The IAC has collaborated with the Polytechnic University of Cartagena (UPCT) in the design, construction, and testing of the control electronices (Instrument Control Unit, ICU), of the NISP instrument, and in particular of the modules for the monitoring and thermal control, the in-flight calibration unit, and the Grism Wheel Assembly (GWA) and the Filter Wheel Assembly (FWA). The technological contribution of the IAC received the EUCLID Consortium EULER Award for its outstanding contribution to the instrumentation of the mission.
In addition, some 80 European companies participate in Euclid, of which 9 are Spanish, including Airbus, Alter Technology, Crisa, Deimos Space, GTD, Navair, Sener and Thales Alenia Space Spain.
Programmes of scientific use
The IAC is participating in the scientific use of Euclid in three main areas of study. Firstly it has a programme of cosmological research on the properties of dark matter and dark energy, with participation by José Alberto Rubiño, Carlos Hernández, and Ricardo Génova. A second group, which includes Carlos Gutiérrez, Marc Huertas and Helmut Dannerbauer, will use the Euclid data to study the formation and evolution of galaxies.
Finally the SUBSTELLAR project will use observations from the mission to identify an unprecedented number of objects with substellar mass (brown dwarfs and planetary-mass astronomical objects). This programme has funding from the European Research Council via an Advanced Grant, and is led by Eduardo L. Martín Guerrero, a CSIC Research Professor at the IAC and one of the Independent Legacy Scientists of the Euclid Mission, who is coordinating an international team in which seven other members of the IAC are participating.
Euclid has participation by over 300 international institutions, with over 2,000 scientists from 33 European countries, the US, Canada, and Japan, who will benefit for decades from the use of the data from this space mission to continue deepening our understanidng of dark energy and dark matter, the accelerated expansion of the Universe, and the working of gravity, among other subjects. In over 20 Spanish institutions there are over 100 people preparing scientific exploitation of the Euclid mission.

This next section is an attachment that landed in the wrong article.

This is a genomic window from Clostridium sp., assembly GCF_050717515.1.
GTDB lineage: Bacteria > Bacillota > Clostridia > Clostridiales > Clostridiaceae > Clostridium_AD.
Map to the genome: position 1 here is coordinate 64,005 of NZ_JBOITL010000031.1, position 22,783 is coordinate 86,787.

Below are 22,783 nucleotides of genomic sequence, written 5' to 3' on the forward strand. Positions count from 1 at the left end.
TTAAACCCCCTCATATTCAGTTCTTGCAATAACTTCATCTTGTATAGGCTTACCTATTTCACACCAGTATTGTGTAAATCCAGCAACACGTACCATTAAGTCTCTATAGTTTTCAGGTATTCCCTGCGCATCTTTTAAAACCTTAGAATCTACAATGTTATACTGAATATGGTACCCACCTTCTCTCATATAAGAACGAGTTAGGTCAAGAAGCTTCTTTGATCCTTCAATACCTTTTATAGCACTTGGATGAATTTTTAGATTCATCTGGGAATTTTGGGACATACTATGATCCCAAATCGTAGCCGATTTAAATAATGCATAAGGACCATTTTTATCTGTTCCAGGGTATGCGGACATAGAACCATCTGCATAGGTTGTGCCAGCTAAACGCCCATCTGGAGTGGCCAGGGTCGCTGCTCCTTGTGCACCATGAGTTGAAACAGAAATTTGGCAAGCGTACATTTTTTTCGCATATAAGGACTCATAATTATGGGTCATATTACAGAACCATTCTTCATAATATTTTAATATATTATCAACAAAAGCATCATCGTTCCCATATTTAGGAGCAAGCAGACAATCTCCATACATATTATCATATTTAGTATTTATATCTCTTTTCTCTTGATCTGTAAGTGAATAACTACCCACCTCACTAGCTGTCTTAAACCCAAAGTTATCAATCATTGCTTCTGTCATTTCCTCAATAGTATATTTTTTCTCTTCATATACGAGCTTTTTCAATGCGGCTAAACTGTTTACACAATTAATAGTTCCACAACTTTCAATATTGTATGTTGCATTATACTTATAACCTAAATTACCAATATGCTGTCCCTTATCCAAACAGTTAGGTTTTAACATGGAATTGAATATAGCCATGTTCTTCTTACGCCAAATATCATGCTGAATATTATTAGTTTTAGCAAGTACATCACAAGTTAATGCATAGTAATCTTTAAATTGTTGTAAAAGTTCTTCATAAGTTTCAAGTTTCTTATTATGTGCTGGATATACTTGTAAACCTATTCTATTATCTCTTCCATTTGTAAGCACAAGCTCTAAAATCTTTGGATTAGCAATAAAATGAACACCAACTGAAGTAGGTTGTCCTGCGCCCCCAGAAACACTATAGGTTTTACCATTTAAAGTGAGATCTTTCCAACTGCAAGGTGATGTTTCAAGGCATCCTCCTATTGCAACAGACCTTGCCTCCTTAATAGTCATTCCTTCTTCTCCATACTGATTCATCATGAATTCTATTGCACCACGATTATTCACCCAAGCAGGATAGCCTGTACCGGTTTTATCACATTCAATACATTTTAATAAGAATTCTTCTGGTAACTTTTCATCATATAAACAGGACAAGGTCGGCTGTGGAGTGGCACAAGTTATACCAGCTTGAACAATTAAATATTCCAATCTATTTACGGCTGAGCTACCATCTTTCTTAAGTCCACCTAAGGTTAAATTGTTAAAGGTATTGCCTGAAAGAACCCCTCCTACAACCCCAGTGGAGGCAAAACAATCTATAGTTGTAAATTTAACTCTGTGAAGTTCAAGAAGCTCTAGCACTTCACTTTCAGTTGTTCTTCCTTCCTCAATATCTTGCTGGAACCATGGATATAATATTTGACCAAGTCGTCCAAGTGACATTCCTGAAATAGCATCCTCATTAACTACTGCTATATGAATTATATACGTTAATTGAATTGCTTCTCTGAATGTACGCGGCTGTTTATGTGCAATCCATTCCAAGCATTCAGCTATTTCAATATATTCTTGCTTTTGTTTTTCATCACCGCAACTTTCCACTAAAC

Contact at the IAC:
Rafael Rebolo, rrl [at] iac.es
Carlos Gutiérrez, carlos.gutierrez [at] iac.es
Eduardo Martín, ege [at] iac.es
Our goal is to study the processes that lead to the formation of low mass stars, brown dwarfs and planets and to characterize the physical properties of these objects in various evolutionary stages. Low mass stars and brown dwarfs are likely the most numerous type of objects in our Galaxy but due to their low intrinsic luminosity they are not so
The Cosmic Microwave Background (CMB) contains the statistical information about the early seeds of the structure formation in our Universe. Its natural counterpart in the local universe is the distribution of galaxies that arises as a result of gravitational growth of those primordial and small density fluctuations. The characterization of the
The Near Infrared Spectrometer and Photometer (NISP) is an infrared spectrograph for the EUCLID mission. The aim of EUCLID is to obtain a map of the Dark matter of the Universe. NISP will provide near infrared photometry, low resolution spectra and redshifts of millions galaxies. IAC participates in the development of NISP Instrument Control Unit.
The European Research Council (ERC) has awarded an ERC Advanced Grant, funding for the development of research projects at the frontiers of knowledge, to the Professor of the Higher Council for Scientific Research (CSIC) Eduardo L. Martín Guerrero de Escalante, who is an active researcher at the Instituto de Astrofísica de Canarias (IAC). The project, entitled “Substellar Science with the Euclid Space Mission“ (SUBSTELLAR) has, as one of its main objectives, the use of data from the future space telescope Euclid to increase our knowledge of objects with substellar masses (brown dwarfs and
La Agencia Espacial Europea (ESA) acaba de aprobar formalmente la colaboración internacional de unos mil científicos de cien institutos de investigación